If you're wondering what in the world a desktop theme is, no problem. In the rush to release Windows 95, they didn't finish one feature they were planning on including. So a couple months after 95 was released, the "Plus!" addition came out, which included support for desktop themes. A desktop theme basically coordinates everything on your desktop using a unified theme, from the background wallpaper to the screen saver to the colors of the windows to the sounds that play when you start and end Windows and when you mess up. "Calling Out Your Name" now offers a unique Rich Mullins theme, which features the Rich's "arrow pose" as seen in the Homeless Man video and the "Home" tribute, snippets of Rich's music, and a nifty animated dulcimer playing icon while you wait.
The instructions for loading the theme are fairly simple:
1. If when you run Windows 95, you see "Plus!" appear during startup, simply choose "Start", "Settings", and "Control Panel" from the menu, then choose the "Desktop Themes" icon from the control panel.
2. If you don't have Plus! installed, download this shareware desktop themes program and then run the program once it is saved on your hard drive.
3. Download the Rich Mullins desktop theme file and save onto your hard drive.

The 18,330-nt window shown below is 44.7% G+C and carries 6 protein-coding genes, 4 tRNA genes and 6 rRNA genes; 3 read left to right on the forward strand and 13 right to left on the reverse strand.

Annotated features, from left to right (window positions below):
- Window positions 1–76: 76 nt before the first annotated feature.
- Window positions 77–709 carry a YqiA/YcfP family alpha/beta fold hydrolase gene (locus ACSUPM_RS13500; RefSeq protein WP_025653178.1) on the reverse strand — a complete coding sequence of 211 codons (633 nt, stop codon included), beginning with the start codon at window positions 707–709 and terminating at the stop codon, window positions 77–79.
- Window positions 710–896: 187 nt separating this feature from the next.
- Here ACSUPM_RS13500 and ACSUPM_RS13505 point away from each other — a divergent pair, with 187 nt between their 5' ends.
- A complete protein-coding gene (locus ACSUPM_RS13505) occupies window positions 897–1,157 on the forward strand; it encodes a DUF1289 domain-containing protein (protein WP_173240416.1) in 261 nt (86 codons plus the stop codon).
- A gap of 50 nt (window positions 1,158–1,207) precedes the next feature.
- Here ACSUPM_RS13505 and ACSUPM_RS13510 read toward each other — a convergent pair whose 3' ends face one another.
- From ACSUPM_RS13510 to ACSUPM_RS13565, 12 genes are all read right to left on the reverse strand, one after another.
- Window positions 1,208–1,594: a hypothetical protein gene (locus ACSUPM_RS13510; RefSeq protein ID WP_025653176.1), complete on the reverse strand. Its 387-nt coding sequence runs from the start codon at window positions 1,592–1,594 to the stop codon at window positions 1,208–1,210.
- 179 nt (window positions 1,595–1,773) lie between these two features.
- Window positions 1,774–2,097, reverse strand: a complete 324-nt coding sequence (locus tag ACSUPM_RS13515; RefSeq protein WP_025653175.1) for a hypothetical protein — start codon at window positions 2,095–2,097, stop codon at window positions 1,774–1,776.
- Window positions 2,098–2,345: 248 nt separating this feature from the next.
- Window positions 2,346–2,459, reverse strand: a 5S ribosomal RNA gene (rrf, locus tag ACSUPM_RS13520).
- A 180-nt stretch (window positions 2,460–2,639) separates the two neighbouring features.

4. Use WinZip to unzip the desktop theme file by double clicking on the saved file.
5. Click the "I Agree" button.
6. Click on the "Extract" icon.
7. Be sure that "c:\" appears in the "Extract to" box and then click on "Extract"
8. Run the desktop themes program (either the one you just downloaded from COYN or from the control panel).
9. Select "Rich Mullins" from the "Theme" menu and click okay.
Note: If you happen to be a huge fan of Rich and your spouse doesn't quite share your passion, I will not be held liable for any martial discord, okay? ;->
If you've never ever unzipped a file in your life and you don't want to learn how (or you have any other questions or problems), email me and I'll send you an automatic self-extracting file.
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In addition to the copyrights on the material presented here, the html code is copyrighted by Brian William, 1998. Please ask permission before electronically reproducing it.